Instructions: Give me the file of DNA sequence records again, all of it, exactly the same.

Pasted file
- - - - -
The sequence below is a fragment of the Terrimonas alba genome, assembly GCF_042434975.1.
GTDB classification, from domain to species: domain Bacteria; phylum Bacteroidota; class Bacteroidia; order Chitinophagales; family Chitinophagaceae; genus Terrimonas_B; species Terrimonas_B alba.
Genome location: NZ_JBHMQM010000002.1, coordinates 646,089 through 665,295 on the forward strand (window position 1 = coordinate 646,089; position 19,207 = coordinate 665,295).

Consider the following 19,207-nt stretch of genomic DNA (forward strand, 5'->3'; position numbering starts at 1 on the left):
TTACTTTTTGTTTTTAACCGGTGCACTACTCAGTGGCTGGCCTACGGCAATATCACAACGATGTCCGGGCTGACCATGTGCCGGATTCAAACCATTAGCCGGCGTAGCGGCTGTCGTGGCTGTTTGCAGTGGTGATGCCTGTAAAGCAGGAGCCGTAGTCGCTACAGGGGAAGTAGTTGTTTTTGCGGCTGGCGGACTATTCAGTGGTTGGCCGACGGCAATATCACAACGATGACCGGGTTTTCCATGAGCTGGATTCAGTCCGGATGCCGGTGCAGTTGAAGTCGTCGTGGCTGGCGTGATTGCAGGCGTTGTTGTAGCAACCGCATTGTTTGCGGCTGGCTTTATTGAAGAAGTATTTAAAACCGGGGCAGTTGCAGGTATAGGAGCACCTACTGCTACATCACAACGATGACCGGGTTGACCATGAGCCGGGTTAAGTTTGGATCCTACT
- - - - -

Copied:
The sequence below is a fragment of the Terrimonas alba genome, assembly GCF_042434975.1.
GTDB classification, from domain to species: domain Bacteria; phylum Bacteroidota; class Bacteroidia; order Chitinophagales; family Chitinophagaceae; genus Terrimonas_B; species Terrimonas_B alba.
Genome location: NZ_JBHMQM010000002.1, coordinates 646,089 through 665,295 on the forward strand (window position 1 = coordinate 646,089; position 19,207 = coordinate 665,295).

Consider the following 19,207-nt stretch of genomic DNA (forward strand, 5'->3'; position numbering starts at 1 on the left):
TTACTTTTTGTTTTTAACCGGTGCACTACTCAGTGGCTGGCCTACGGCAATATCACAACGATGTCCGGGCTGACCATGTGCCGGATTCAAACCATTAGCCGGCGTAGCGGCTGTCGTGGCTGTTTGCAGTGGTGATGCCTGTAAAGCAGGAGCCGTAGTCGCTACAGGGGAAGTAGTTGTTTTTGCGGCTGGCGGACTATTCAGTGGTTGGCCGACGGCAATATCACAACGATGACCGGGTTTTCCATGAGCTGGATTCAGTCCGGATGCCGGTGCAGTTGAAGTCGTCGTGGCTGGCGTGATTGCAGGCGTTGTTGTAGCAACCGCATTGTTTGCGGCTGGCTTTATTGAAGAAGTATTTAAAACCGGGGCAGTTGCAGGTATAGGAGCACCTACTGCTACATCACAACGATGACCGGGTTGACCATGAGCCGGGTTAAGTTTGGATCCTACT